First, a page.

Rubio Canyon gets temporary road
Rubio Canyon to get temporary road
Forest Service finds way to clean up debris
By Becky Oskin, Staff Writer, San Gabriel Valley News
ALTADENA — Ending five years of rancor, the Forest Service said Thursday it will build a road within the sinuous length of Rubio Canyon and haul out some 35,000 cubic yards of rock and debris that covered the watershed after construction blasting.
“This is the quickest way for the canyon to heal and has the least impact on the environment,” said Angeles National Forest Supervisor Jody Cook.
Once famous for the Mount Lowe railway and 10 spectacular waterfalls, Rubio Canyon, a shady glen above Altadena, is now notorious for the construction debacle that buried five waterfalls and a portion of the historic railway beneath tons of rock blasted from the canyon wall during a 1998 water pipe replacement project.
The $485,000 project for the Rubio Canon Land and Water Co., a nonprofit water company with about 3,000 customers, was funded in part by the Federal Emergency Management Agency after an earthquake-caused landslide knocked out a water pipe in 1994. The Forest Service’s decision on a cleanup plan for the canyon comes after two years of environmental assessments and public meetings.
“This is a good next step. I’m cautiously optimistic,” said Paul Ayers, a trails activist and attorney who has closely followed the Rubio Canyon process.
Construction won’t begin immediately for one thing, the rainy season is on the way, said Forest Service spokeswoman Kathy Peterson. There’s also a 45-day appeal period for the decision notice.
But the major hurdle will be winning easements from property owners who live at the canyon’s mouth near East Loma Alta Drive, Ayers said. There are at least four private landowners there, as well as Southern California Edison and Los Angeles County, which operates a debris basin south of Loma Alta.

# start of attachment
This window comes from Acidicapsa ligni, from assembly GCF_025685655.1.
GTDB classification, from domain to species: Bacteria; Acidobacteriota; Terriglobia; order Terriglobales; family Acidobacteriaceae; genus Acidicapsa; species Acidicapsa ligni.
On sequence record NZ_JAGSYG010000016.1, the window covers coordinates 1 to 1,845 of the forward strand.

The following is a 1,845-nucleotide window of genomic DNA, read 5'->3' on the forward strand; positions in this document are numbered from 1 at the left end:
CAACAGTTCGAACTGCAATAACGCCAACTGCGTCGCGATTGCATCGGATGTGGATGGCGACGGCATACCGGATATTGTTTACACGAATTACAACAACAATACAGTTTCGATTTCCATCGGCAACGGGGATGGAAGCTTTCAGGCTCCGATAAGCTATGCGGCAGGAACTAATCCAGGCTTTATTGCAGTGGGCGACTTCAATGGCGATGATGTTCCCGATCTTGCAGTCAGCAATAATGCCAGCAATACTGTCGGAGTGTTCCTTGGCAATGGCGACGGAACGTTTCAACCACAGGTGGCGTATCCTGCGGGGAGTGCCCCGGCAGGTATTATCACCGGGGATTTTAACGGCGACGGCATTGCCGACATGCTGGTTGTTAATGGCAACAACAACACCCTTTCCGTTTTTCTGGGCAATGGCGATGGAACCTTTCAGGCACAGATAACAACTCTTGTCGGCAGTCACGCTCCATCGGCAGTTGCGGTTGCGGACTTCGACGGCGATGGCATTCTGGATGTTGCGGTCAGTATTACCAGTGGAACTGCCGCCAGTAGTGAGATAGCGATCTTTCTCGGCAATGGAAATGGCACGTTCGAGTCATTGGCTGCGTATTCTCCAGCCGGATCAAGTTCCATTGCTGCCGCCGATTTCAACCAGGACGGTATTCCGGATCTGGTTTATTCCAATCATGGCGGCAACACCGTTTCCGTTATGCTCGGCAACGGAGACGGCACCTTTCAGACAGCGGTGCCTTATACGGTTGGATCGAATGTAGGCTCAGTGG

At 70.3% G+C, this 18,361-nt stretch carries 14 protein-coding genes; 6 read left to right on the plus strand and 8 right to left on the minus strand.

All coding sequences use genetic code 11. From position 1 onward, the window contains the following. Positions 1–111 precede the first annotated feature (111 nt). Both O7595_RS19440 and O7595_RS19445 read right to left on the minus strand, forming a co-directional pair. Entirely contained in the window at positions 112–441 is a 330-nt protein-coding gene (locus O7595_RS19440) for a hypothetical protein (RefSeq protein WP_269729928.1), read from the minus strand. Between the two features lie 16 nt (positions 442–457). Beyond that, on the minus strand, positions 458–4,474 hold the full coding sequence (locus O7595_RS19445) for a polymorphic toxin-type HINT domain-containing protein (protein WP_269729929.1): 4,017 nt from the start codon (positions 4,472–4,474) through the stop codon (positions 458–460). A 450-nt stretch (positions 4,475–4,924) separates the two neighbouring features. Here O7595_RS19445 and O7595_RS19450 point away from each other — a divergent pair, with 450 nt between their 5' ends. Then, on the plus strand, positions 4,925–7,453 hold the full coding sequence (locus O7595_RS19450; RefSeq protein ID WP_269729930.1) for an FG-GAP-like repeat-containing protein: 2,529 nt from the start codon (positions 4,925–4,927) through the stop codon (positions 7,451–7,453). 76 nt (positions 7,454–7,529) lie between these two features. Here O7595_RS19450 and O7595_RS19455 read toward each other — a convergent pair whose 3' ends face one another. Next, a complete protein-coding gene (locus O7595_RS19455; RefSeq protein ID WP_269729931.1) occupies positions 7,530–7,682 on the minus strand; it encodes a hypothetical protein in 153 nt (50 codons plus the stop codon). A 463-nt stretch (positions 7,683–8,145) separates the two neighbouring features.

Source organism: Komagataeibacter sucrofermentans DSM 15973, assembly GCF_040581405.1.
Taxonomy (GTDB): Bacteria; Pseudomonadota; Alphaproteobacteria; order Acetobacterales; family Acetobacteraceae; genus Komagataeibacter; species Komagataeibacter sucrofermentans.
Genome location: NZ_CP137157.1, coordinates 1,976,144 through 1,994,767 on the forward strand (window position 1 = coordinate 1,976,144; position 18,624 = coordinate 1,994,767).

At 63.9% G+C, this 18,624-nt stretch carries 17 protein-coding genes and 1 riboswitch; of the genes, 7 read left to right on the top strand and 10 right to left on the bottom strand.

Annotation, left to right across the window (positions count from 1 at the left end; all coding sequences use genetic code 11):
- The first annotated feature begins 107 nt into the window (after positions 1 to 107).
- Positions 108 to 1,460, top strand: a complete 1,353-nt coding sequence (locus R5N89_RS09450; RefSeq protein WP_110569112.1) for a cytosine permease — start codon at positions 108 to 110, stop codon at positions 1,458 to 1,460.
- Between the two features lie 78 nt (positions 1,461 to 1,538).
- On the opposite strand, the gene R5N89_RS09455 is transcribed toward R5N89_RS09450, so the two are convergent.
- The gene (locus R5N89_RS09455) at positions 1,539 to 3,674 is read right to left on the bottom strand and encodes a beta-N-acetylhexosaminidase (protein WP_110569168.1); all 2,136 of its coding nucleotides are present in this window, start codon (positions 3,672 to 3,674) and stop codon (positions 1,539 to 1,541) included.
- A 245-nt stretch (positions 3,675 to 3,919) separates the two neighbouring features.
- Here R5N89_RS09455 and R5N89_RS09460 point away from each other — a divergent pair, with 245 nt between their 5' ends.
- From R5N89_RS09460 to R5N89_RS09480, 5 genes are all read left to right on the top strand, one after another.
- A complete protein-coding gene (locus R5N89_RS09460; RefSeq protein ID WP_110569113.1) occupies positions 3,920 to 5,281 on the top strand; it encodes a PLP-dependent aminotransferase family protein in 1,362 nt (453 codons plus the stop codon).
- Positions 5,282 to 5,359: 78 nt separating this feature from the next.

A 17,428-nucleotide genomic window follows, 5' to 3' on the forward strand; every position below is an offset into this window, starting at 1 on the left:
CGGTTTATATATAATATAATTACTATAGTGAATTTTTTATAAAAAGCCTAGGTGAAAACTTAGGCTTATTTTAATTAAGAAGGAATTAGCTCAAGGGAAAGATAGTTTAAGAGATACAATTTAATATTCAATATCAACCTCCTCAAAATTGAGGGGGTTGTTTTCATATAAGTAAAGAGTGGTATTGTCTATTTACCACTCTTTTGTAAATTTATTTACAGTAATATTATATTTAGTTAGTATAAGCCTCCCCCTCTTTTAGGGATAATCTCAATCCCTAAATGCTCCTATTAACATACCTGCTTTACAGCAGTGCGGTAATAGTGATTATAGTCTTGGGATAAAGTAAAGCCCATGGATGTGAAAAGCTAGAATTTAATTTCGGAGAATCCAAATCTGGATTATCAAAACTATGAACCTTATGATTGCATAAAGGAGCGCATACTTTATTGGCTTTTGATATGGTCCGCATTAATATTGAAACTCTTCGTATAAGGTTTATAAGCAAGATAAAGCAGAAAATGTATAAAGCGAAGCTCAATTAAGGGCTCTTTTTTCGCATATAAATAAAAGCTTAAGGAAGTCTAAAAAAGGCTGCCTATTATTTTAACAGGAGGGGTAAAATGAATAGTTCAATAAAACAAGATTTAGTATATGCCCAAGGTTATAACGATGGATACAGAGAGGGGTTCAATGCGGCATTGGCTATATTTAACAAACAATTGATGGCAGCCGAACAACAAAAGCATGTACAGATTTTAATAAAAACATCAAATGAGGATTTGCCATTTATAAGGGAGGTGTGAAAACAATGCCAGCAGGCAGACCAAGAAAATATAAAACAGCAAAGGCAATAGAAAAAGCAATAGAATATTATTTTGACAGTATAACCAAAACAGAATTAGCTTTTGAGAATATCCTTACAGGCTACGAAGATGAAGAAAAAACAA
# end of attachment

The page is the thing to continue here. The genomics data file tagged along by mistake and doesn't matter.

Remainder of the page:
“It’s going to have an impact on people in the area, but you can mitigate that and it’s temporary,” Ayers said. No agreement has been reached on who is at fault for the environmental devastation or who will pay to restore the canyon. In 2002, Congress set aside $1 million to remove the debris and mitigate environmental damage in the canyon. The Forest Service has indicated it holds the water company responsible, while the company counters the work was performed with Forest Service approval and oversight.
“The liabilities are a separate issue and weren’t addressed in the decision notice,’ said Forest Service spokeswoman Kathy Peterson.
Lawsuits were filed between Rubio Canon and its contractors, Zaich Construction of Northridge and Sylmar-based Tite Enterprises. “Our actions at this point are still pending,’ said Jan Fahey, chair of Rubio Canon’s customer board. “I think we haven’t really decided where we go from here.’
The Forest Service considered many cleanup options before choosing the temporary road and dump truck method.
Forest Supervisor Cook said the preferred choice will have a minimal visual impact on the canyon and allow it to return to a natural state within a few years. Removing the debris via helicopter was discarded because of cost it would take five to six months of daily flights and danger from flying heavy buckets of rocks over nearby power lines.
Mule train and human chain were also thrown out, for reasons of time (at least a year or two), impact and organic pollution. Blasting a permanent road into the canyon walls was dropped because it would cause nearly as much damage as the construction project the cleanup is meant to fix.
A new road also would leave a permanent scar visible from afar, as is the bright beige rock face left from the water company’s project. A conveyor belt was briefly discussed, but tossed out because it would require building a road anyway, and would fill the canyon, leaving little safe room for workers.
High pressure water cannons were cut from the list for lack of sufficient water in the area and the potential for environmental devastation. And finally, simply leaving the debris pile in place was abandoned because it could take more than 50 years for the rocks to move downstream, or they might move all at once in a flood, devastating anything in their path.